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Clin Lab. 2010;56(3-4):127-36.

Potential roles of Cdk5/p35 and tau protein in hippocampal mossy fiber sprouting in the PTZ kindling model.

Author information

1
Department of Neurology, Xiangya Hospital, Central South University, Changsha 410008, China. tianff@gmail.com

Abstract

BACKGROUND:

The most well-documented synaptic reorganization associated with temporal lobe epilepsy is mossy fiber sprouting (MFS), which is believed to play a critical role in epileptogenesis. However, the molecular mechanisms underlying this phenomenon remain unclear. Cyclin-dependent kinase 5 (Cdk5) is a proline-directed serine/threonine kinase which is found to be crucial in axon growth and synaptic plasticity. We hypothesized that Cdk5 contributed to MFS via phosphorylating its substrate tau protein, which was known to facilitate microtubule stabilization and axonal elongation.

METHODS:

240 male SD rats were randomly divided into the control group and PTZ group. The epileptic models were established by intraperitoneal PTZ injection, while the control rats were injected with an equal dose of saline. At different time points, Cdk5/p35 mRNA and protein, total tau protein and its phosphorylation at Ser202 (p-tau) and Cdk5 activity were analyzed in different regions of hippocampus by in situ hybridization, immunohistochemistry, Western blot, immuno-precipitation and liquid scintillation counter. Hippocampus was also evaluated for MFS with Timm stain.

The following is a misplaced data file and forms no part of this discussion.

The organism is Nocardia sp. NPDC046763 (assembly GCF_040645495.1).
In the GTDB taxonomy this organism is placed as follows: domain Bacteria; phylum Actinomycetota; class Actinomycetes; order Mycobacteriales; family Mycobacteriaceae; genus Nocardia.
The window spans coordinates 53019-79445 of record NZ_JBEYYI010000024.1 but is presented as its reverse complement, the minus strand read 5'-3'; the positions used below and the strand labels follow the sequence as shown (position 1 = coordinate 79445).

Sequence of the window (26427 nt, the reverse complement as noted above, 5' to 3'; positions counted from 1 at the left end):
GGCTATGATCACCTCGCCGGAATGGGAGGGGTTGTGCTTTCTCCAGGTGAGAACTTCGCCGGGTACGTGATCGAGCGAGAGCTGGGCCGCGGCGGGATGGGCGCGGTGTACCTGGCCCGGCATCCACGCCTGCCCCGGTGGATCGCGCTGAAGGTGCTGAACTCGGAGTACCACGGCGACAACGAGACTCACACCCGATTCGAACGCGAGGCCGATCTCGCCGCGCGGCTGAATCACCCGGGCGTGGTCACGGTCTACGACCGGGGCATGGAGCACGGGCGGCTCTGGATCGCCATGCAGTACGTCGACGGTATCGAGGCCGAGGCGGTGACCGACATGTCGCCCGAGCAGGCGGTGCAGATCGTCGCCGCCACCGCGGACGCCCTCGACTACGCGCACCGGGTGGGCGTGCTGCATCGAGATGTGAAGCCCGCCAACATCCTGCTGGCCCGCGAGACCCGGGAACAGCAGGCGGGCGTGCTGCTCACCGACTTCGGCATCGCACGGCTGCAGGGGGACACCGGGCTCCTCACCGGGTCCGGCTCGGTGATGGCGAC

RESULTS:

Prominent MFS was observed in area CA3 rather than the inner molecular layer in PTZ treated rats and the degree of MFS progressed with the development of behavioral kindled seizures. The expression of Cdk5/p35 mRNA and protein, tau protein and its phosphorylation at Ser202 significantly increased from 3 days to 4 weeks in the PTZ group, which was in accordance with the progression of MFS in area CA3.

CONCLUSIONS:

Cdk5/p35 and its substrate tau protein may be involved in MFS. Understanding the molecular mechanisms underlying MFS may lead to therapeutic interventions that limit epileptogenesis.

PMID:
20476644
[Indexed for MEDLINE]

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